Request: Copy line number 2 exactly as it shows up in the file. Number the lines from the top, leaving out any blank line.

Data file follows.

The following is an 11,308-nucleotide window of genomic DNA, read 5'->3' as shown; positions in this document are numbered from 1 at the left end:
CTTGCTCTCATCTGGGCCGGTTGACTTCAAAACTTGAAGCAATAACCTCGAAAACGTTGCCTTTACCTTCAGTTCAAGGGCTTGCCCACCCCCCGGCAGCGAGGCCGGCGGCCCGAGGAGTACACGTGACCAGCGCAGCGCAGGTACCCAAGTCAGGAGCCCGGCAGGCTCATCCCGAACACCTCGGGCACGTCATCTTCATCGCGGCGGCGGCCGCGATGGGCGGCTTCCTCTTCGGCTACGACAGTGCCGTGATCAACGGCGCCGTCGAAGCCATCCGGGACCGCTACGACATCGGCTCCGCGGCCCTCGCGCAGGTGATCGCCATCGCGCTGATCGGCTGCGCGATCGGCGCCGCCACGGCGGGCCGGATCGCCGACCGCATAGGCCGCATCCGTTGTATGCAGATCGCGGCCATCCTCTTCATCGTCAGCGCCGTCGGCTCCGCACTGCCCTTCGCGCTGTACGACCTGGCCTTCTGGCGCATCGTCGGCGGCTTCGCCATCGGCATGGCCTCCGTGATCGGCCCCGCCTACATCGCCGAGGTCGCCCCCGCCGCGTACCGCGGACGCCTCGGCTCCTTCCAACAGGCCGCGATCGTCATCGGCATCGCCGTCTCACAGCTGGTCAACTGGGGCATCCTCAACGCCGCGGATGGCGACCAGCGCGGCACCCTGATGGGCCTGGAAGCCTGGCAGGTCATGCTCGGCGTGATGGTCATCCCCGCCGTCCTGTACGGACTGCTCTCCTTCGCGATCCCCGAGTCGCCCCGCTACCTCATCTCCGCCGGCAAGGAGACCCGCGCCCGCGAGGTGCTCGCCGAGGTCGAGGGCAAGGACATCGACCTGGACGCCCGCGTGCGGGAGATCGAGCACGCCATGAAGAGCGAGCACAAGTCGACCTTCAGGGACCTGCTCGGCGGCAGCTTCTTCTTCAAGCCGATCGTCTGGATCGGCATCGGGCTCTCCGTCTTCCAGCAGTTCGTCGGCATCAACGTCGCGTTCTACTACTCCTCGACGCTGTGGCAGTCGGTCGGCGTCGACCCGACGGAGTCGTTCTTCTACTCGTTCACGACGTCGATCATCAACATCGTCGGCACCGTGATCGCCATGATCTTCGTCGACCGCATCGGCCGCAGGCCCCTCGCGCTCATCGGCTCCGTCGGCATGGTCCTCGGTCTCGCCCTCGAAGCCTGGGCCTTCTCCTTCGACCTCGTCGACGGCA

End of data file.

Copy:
CTTGCTCTCATCTGGGCCGGTTGACTTCAAAACTTGAAGCAATAACCTCGAAAACGTTGCCTTTACCTTCAGTTCAAGGGCTTGCCCACCCCCCGGCAGCGAGGCCGGCGGCCCGAGGAGTACACGTGACCAGCGCAGCGCAGGTACCCAAGTCAGGAGCCCGGCAGGCTCATCCCGAACACCTCGGGCACGTCATCTTCATCGCGGCGGCGGCCGCGATGGGCGGCTTCCTCTTCGGCTACGACAGTGCCGTGATCAACGGCGCCGTCGAAGCCATCCGGGACCGCTACGACATCGGCTCCGCGGCCCTCGCGCAGGTGATCGCCATCGCGCTGATCGGCTGCGCGATCGGCGCCGCCACGGCGGGCCGGATCGCCGACCGCATAGGCCGCATCCGTTGTATGCAGATCGCGGCCATCCTCTTCATCGTCAGCGCCGTCGGCTCCGCACTGCCCTTCGCGCTGTACGACCTGGCCTTCTGGCGCATCGTCGGCGGCTTCGCCATCGGCATGGCCTCCGTGATCGGCCCCGCCTACATCGCCGAGGTCGCCCCCGCCGCGTACCGCGGACGCCTCGGCTCCTTCCAACAGGCCGCGATCGTCATCGGCATCGCCGTCTCACAGCTGGTCAACTGGGGCATCCTCAACGCCGCGGATGGCGACCAGCGCGGCACCCTGATGGGCCTGGAAGCCTGGCAGGTCATGCTCGGCGTGATGGTCATCCCCGCCGTCCTGTACGGACTGCTCTCCTTCGCGATCCCCGAGTCGCCCCGCTACCTCATCTCCGCCGGCAAGGAGACCCGCGCCCGCGAGGTGCTCGCCGAGGTCGAGGGCAAGGACATCGACCTGGACGCCCGCGTGCGGGAGATCGAGCACGCCATGAAGAGCGAGCACAAGTCGACCTTCAGGGACCTGCTCGGCGGCAGCTTCTTCTTCAAGCCGATCGTCTGGATCGGCATCGGGCTCTCCGTCTTCCAGCAGTTCGTCGGCATCAACGTCGCGTTCTACTACTCCTCGACGCTGTGGCAGTCGGTCGGCGTCGACCCGACGGAGTCGTTCTTCTACTCGTTCACGACGTCGATCATCAACATCGTCGGCACCGTGATCGCCATGATCTTCGTCGACCGCATCGGCCGCAGGCCCCTCGCGCTCATCGGCTCCGTCGGCATGGTCCTCGGTCTCGCCCTCGAAGCCTGGGCCTTCTCCTTCGACCTCGTCGACGGCA